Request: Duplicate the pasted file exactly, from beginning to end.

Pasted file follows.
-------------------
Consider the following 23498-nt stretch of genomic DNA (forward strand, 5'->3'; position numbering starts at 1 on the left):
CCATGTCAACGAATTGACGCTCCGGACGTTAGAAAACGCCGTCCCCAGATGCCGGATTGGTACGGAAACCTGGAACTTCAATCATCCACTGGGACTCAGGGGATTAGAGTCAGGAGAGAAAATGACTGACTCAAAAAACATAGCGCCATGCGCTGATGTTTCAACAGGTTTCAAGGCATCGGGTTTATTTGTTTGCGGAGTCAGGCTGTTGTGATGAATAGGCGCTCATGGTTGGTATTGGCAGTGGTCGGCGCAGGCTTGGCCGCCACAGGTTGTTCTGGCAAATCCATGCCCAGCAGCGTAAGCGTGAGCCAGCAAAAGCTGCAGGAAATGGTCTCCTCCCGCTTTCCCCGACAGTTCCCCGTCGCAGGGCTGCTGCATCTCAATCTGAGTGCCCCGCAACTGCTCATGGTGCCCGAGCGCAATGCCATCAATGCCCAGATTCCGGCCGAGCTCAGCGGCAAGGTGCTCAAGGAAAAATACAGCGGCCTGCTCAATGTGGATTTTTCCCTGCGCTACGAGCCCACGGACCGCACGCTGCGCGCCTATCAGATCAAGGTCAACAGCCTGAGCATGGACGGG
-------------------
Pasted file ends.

Consider the following 23498-nt stretch of genomic DNA (forward strand, 5'->3'; position numbering starts at 1 on the left):
CCATGTCAACGAATTGACGCTCCGGACGTTAGAAAACGCCGTCCCCAGATGCCGGATTGGTACGGAAACCTGGAACTTCAATCATCCACTGGGACTCAGGGGATTAGAGTCAGGAGAGAAAATGACTGACTCAAAAAACATAGCGCCATGCGCTGATGTTTCAACAGGTTTCAAGGCATCGGGTTTATTTGTTTGCGGAGTCAGGCTGTTGTGATGAATAGGCGCTCATGGTTGGTATTGGCAGTGGTCGGCGCAGGCTTGGCCGCCACAGGTTGTTCTGGCAAATCCATGCCCAGCAGCGTAAGCGTGAGCCAGCAAAAGCTGCAGGAAATGGTCTCCTCCCGCTTTCCCCGACAGTTCCCCGTCGCAGGGCTGCTGCATCTCAATCTGAGTGCCCCGCAACTGCTCATGGTGCCCGAGCGCAATGCCATCAATGCCCAGATTCCGGCCGAGCTCAGCGGCAAGGTGCTCAAGGAAAAATACAGCGGCCTGCTCAATGTGGATTTTTCCCTGCGCTACGAGCCCACGGACCGCACGCTGCGCGCCTATCAGATCAAGGTCAACAGCCTGAGCATGGACGGG